So we'll plug along with the way things are. I'm sure Poulsbo's food bank doesn't mind me bringing eggs in now and again. We'll be butchering our old flock and donating some chickens to All-Merciful Savior Monastery (if they ever get the chicken coop done, When Fr. Tryphon???) and hopefully with a slight increase in sales (thank you to some new customers from the east side of the water) we'll even out here soon.
But I have to eyes are opened a little wider and I appreciate all those small farmers all the more. ( A small farmer selling eggs is any farm with less than 3000 hens!!) I AM one of those small farmers, but I have resigned from ever trying to make something of it. I really wanted to but until I have the time to put into all the "bull", I can't. Maybe once the kids are grown and I'm not needing to concentrate on home AND school.

BUY FROM YOUR LOCAL SMALL FARMERS!!!! BUY ORGANIC!!! Seek them out! They need us! Don't know where they are? Check out this website...Local Harvest.

One more thought. Through all of this I'm regretting getting rid of the goats. I feel that for little people like us the goal really should be self-sufficiency and sustainability. This means VARIETY. Growing and raising lots of different things so that we don't need to go elsewhere, except for a very few needs. Back to rethinking how I might want to do that. For this year, it's concentrating on the garden!

Happy Spring to you all! May the sun shine on my farm a little more every day...I need it. :)

Friday, April 16, 2010

Little Bit of Heaven Here On the Farm

Yesterday was an amazing, beautiful day. Spring has truly sprung! By the afternoon the sun was high in the sky and temps were rising. I think we hit about 60 degrees. Today it is suppose to be even warmer and we started with sun! Yeah. I got to work outside, in the garden mostly, for more than 3 hours!!! Earlier this spring I set up my little Icon shelter in the east corner of my garden. The icons I put in there are from the girls. The Theotokos one Kelsey made at camp and the little one in from of it is a rock icon of Christ that Charissa made at camp.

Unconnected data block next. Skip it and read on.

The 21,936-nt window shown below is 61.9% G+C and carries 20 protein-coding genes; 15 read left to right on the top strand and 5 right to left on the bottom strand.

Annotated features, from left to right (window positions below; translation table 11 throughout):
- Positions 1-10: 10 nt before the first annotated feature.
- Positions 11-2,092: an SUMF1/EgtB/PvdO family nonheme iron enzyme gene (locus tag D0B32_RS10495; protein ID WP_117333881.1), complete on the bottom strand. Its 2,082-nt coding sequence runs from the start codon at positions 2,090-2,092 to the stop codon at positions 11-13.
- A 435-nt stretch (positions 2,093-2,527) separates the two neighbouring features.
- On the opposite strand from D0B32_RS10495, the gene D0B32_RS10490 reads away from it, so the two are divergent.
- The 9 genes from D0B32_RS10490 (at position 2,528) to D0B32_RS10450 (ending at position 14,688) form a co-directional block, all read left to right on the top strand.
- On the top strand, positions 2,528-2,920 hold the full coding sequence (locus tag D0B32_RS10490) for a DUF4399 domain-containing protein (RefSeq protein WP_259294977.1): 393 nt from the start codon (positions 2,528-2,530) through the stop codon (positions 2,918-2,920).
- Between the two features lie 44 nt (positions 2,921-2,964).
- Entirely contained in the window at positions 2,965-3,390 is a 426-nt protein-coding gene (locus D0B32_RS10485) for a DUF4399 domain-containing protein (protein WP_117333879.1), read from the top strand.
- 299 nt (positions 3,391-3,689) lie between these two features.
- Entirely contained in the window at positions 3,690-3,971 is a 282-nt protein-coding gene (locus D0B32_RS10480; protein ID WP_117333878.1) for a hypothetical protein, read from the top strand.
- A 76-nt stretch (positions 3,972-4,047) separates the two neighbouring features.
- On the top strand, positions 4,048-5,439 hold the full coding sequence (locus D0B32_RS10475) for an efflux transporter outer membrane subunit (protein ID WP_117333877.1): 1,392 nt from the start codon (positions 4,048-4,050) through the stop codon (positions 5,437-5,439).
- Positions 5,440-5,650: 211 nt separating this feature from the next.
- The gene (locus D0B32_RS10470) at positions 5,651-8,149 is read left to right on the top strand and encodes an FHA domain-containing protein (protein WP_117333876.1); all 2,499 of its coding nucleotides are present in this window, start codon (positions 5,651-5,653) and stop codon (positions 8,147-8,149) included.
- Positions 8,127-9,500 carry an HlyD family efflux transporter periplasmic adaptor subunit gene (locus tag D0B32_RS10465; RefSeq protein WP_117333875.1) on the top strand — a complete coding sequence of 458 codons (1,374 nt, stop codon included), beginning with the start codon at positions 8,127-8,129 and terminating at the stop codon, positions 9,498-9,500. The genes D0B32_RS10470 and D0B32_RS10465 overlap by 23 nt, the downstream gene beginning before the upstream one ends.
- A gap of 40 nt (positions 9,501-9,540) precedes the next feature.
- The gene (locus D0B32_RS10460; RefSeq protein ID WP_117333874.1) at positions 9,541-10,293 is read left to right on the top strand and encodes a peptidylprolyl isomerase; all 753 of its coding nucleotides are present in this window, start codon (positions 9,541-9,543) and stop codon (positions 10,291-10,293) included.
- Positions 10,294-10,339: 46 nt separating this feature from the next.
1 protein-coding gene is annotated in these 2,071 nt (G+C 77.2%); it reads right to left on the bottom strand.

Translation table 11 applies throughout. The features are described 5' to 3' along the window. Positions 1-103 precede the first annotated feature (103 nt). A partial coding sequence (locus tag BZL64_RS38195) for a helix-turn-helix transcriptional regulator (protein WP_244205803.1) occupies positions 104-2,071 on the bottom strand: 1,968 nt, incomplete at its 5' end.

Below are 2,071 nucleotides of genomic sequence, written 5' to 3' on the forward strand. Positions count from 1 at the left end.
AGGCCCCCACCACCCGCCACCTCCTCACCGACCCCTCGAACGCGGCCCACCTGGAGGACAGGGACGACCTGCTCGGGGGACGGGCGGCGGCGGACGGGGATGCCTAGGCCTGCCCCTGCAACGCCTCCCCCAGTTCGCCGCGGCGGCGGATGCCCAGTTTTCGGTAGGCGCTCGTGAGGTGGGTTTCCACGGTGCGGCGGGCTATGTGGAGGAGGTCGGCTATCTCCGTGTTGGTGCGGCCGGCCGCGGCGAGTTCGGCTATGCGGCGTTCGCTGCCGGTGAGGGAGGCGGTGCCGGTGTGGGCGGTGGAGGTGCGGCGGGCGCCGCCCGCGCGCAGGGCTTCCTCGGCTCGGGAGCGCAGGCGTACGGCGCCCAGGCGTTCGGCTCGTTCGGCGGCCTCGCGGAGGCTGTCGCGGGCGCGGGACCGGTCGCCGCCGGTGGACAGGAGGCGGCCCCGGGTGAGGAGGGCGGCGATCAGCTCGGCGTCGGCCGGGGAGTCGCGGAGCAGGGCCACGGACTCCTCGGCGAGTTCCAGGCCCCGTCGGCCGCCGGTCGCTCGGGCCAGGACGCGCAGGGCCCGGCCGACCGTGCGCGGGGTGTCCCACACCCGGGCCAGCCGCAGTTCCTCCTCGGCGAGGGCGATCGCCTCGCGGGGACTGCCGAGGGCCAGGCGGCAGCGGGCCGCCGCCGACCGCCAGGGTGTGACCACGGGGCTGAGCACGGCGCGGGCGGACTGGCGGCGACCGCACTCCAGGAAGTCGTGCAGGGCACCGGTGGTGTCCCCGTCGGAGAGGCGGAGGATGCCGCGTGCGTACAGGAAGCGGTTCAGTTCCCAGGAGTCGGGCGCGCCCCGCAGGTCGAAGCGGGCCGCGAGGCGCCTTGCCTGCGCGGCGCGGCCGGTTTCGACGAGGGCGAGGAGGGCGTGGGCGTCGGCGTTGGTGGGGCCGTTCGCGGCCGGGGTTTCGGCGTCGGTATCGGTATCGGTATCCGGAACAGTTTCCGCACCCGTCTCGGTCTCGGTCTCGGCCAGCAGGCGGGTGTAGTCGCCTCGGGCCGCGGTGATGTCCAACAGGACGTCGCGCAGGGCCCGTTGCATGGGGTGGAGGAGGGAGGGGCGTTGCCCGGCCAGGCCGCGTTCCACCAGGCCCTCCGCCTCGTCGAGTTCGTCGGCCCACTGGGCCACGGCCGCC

Below the icon shelter is a wooden cross. It isn't because there is something buried there, but because one of my kids made it and wanted it displayed. :) Joseph and Charissa made that and Joseph pounded it proudly into the ground.

The chickens were really enjoying the weather yesterday. I walked out to the run and found all these chickens laying around on the ground. They were sprawled out on their sides, legs stretched, wings stretched. They almost looked dead. They were just relishing in the warmth of the sun!

This little, old flock will become food soon. They've been a wonderful flock but they need to move on to their next purpose since the new flock is finally giving back to us now. We'll start butchering tomorrow, not sure how many we'll get done in one day. We have about 30 to do.
I worked in the garden for a long time yesterday and hope to for a long time this afternoon as well. I LOVE IT! This project that I'm working on has been going for a couple months now, but here is what I'm doing. I revamped the whole layout and decided to do a "no dig" method of gardening raised beds! There is tons of information on this on the internet. One of my favorite books though is called "Lasagna Gardening". If you google lasagna gardening you will gets lots of information as well. Since I started late in the winter I didn't have time to do LOTS of layers but decided that they will build up a little each year. We'll see how it all goes. First, I started with a layer of newspaper or cardboard, THICK.

Second step was to then put a thick layer of straw. They say some straws aren't good, I think I got one that isn't good because it is starting to sprout, but there is nothing I can do about it now. I just pluck out the little sprouts and because they aren't rooted into anything it's easy.

Third step is to put on a thick layer of compost! This is the step I'm still in the middle of doing. Well, yesterday I finished 2 beds that still needed the first 2 steps done. Today I plan to haul compost all afternoon and get all 10 beds complete. I also hope to do some planting in the beds that have been complete now for a month. The 3 closest beds you see below have been ready for a month. There is a fourth one ready, you can see a tiny corner of it in the lower part of the picture. I planted lettuce, kale and spinach in that bed 3 weeks ago.

Here is my spinach sprouting!!!
A funny picture of Nicholas. Nicholas has become my inventor. He has a "laboratory" up in his bedroom and wants to be an inventor. This has really inspired his sister as well and they often invent things together. This is a blessing, because most of the time all they do is fight. But they've worked nicely together on their inventions.

The reason I mention the inventor and his sister is because yesterday Charissa was the inventor. She spent a good part of the afternoon rigging up this watering system. Hours!
When she was done and it did what it was suppose to she was SO proud of her work. I was too. The bucket fills with water, she moves the ropes to let it dump into the buck that is waiting below.

She filled the duck waterer with her new invention.

So, So, So happy spring is really here and very much looking forward to summer and hoping it is a good one, weather wise.